In August 2018 issue of the Journal of Clinical Oncology, Yang and coworker published a well-designed analysis of 451 patients with potentially resectable thoracic esophageal squamous cell carcinoma (SCC), clinically staged as T1-4N1M0/T4N0M0, who were randomly assigned to the neoadjuvant chemoradiotherapy (NCRT) plus surgery, or to surgery alone groups (1). The study was presented as the phase III multicenter, randomized, open-label clinical trial. It was a great honor to be invited to provide editorial comments on this article.
Esophageal cancer (EC) is the fifth “oncological killer” worldwide as most common cause of cancer-related death in men and women (2). For the locally advanced EC, that is defined as T3–T4 or N1-3 M0, esophagectomy alone is not a standard treatment since a complete (R0) resection cannot be achieved in many cases. For that reason, neoadjuvant therapy is obviously indicated in operable patients with locally advanced disease (3).
It is well known, that prognosis and treatment results in patients with squamous cell (SCC) esophageal cancer are substantially worse than those for adenocarcinoma (AdC) (4). That is why some previous meta-analyses, where the patients with esophageal AdC and SCC were combined, showed inconsistency in terms of post-treatment outcomes (5). It should be noted, that commented investigation has very clear and strict inclusion criteria for the histology (just SCC) as well as for the EC stage (locally advanced disease). The authors did not specify what exactly staging system they have used, but they referred to the 6-th edition of AJCC Cancer Staging Manual. Because the time interval for this trial lasted from June 2007 to December 2014, we could speculate that staging systems they have used was a subject of changes. That could compromise the results to some extent, because the modern staging is based on the 8th edition of AJCC/UICC (6). Another question is about the patients with N2 and N3 disease, that could be included into the "locally advanced" group. Despite the authors claim that they ruled out this type of patients (they included just N0-1 patients), does it mean that the conclusion of this trial could be extrapolated onto whole locally advanced esophageal cancer?
The authors announced that NEOCRTEC5010 was conducted to clarify possible differences in the results for the Eastern Asia population. After reviewing this article we could conclude, that the results are in concordance with the last Americans and European randomized controlled trials (RCTs) for preoperative chemo-radiotherapy in EC patients (7). However, the investigated population was really different. Esophageal carcinoma is rare in young people and increases in incidence with age, getting the peak in the seventh and eighth decades of life (8). But in the commented study, some patients were 18 years old and 70% of the patients were younger than 60 years. This is unusual for European population. These differences potentially explain why the patients in the NEOCRTEC5010 trial, who are generally younger, might have better tolerated a preoperative chemo-radiotherapy.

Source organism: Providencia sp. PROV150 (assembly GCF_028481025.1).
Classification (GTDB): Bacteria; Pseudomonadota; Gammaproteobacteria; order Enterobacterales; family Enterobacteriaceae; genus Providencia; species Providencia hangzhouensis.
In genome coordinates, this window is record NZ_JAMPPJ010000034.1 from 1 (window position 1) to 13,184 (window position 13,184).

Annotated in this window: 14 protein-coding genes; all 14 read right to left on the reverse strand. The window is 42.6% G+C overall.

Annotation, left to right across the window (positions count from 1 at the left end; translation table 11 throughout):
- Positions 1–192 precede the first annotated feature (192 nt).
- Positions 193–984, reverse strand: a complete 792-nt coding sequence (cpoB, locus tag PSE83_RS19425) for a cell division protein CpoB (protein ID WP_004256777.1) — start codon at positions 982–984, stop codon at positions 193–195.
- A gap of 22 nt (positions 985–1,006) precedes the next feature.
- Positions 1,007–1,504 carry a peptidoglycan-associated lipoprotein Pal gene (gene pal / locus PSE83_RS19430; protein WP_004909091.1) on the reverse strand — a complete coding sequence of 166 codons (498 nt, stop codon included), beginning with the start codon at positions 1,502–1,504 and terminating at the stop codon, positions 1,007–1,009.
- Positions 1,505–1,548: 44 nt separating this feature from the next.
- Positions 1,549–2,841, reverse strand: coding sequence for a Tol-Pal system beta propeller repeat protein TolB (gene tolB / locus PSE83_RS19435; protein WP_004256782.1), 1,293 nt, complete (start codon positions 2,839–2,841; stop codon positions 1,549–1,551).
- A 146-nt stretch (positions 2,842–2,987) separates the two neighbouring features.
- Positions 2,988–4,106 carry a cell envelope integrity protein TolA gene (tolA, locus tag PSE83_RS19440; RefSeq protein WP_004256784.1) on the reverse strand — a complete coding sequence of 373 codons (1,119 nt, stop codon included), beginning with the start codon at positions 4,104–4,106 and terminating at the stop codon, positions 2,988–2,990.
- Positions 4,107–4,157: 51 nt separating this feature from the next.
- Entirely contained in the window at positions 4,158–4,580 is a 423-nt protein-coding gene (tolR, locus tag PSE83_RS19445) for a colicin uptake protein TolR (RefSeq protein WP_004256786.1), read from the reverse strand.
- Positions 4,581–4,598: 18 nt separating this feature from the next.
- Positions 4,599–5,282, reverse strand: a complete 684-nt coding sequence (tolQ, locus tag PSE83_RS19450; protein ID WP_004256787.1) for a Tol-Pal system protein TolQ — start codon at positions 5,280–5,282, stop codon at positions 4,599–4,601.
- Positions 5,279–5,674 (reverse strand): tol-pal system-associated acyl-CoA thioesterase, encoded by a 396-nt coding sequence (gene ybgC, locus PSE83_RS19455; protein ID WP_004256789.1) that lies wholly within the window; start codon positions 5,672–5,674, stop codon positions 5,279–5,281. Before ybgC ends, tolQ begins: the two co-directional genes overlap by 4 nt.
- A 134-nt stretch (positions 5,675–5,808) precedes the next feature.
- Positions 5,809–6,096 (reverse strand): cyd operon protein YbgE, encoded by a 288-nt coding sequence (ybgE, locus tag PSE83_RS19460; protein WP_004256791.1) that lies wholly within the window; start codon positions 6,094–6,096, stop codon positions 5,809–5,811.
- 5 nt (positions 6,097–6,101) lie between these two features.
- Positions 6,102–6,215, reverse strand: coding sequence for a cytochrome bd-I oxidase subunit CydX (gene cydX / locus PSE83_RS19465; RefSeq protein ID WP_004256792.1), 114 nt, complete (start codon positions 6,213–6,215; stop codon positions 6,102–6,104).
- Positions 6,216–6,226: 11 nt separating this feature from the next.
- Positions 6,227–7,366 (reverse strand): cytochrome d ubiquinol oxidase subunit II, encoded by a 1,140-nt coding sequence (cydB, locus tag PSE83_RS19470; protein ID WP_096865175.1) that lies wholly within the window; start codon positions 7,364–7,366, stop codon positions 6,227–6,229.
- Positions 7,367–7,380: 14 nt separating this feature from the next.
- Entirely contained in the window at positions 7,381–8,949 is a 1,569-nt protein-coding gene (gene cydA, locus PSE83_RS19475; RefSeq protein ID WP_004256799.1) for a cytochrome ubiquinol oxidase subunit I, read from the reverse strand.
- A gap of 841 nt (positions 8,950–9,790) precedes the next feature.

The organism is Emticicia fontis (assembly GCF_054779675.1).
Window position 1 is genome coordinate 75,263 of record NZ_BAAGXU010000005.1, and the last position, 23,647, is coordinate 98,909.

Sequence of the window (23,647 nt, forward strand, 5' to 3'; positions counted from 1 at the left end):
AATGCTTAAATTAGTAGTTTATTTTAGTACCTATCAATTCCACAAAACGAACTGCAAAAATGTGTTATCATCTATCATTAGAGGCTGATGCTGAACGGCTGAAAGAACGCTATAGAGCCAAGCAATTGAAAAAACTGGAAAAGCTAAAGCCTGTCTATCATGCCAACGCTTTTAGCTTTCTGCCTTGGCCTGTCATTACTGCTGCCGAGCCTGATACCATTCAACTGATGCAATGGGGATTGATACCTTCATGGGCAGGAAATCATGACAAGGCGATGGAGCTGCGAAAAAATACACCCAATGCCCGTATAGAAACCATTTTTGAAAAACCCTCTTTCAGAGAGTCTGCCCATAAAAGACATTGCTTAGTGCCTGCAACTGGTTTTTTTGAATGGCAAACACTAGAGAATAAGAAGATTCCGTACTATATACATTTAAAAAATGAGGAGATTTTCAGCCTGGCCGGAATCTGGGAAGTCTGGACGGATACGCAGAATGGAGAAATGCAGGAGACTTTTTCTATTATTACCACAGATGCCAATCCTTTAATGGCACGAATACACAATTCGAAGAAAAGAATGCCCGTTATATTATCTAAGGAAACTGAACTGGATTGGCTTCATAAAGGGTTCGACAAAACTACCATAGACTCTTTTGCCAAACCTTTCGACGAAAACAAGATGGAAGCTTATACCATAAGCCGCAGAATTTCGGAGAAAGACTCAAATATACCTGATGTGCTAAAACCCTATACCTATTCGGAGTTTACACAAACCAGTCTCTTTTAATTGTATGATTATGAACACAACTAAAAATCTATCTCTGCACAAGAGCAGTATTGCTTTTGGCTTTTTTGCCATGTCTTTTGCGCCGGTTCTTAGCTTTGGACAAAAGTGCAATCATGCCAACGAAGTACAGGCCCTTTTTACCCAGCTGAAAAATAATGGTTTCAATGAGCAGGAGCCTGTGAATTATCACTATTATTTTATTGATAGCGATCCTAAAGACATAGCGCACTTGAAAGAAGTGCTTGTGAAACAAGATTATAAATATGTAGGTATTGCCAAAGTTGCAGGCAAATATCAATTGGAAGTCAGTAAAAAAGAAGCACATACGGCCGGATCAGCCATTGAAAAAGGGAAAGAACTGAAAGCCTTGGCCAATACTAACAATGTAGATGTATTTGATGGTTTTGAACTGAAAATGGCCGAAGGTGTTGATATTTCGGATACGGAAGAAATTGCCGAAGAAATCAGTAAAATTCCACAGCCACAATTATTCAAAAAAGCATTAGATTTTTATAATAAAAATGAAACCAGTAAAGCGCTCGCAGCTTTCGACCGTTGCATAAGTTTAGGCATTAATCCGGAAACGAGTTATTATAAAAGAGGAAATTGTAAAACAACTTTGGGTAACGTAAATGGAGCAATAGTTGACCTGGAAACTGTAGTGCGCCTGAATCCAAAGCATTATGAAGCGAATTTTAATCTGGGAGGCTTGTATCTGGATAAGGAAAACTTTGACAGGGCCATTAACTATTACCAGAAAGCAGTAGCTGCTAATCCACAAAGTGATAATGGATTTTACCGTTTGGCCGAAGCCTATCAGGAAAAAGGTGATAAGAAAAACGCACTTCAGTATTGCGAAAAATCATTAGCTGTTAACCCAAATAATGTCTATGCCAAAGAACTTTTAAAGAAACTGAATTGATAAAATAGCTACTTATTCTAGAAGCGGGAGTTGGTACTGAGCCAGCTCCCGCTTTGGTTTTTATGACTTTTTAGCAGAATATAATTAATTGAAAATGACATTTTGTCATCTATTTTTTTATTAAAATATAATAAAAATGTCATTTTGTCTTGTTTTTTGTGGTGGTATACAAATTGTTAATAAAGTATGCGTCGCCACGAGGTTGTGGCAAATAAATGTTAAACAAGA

Several RCTs have demonstrated a benefit in reducing local tumor recurrence and improving long-term survival (7,9-11). But not all of them have shown encouraging results. Duan et al.,  stated that among previous RCTs, that investigated the efficiency of NCRT compared to surgery, 6 trials did not show survival advantages (12). At the same time, despite the growing evidence that NCRT provides a survival benefit for EC patients, there is still a controversy over its impact on postoperative morbidity and mortality especially in elderly patients (13-15). Nevertheless, the sample sizes of previously conducted RCTs were relatively small, and it might have compromised their results. In NEOCRTEC501, 451 patients were recruited, that is, to the best of my knowledge, the biggest sample size for the trials on this topic. Second big advantage of the reviewed investigation is inclusion of mainly high-volume centers into the trial. Some meta-analyses suggest a benefit of centralization of esophageal cancer surgery to high-volume institutions in terms of mortality (16). Gabriel and co-authors  have demonstrated that overall survival (OS) was superior for esophageal cancer patients treated at high throughput centers (17). Therefore, selection of such hospitals for NEOCRTEC5010 allowed to reduce the influence of the surgical experience on the results, providing the best possible ones.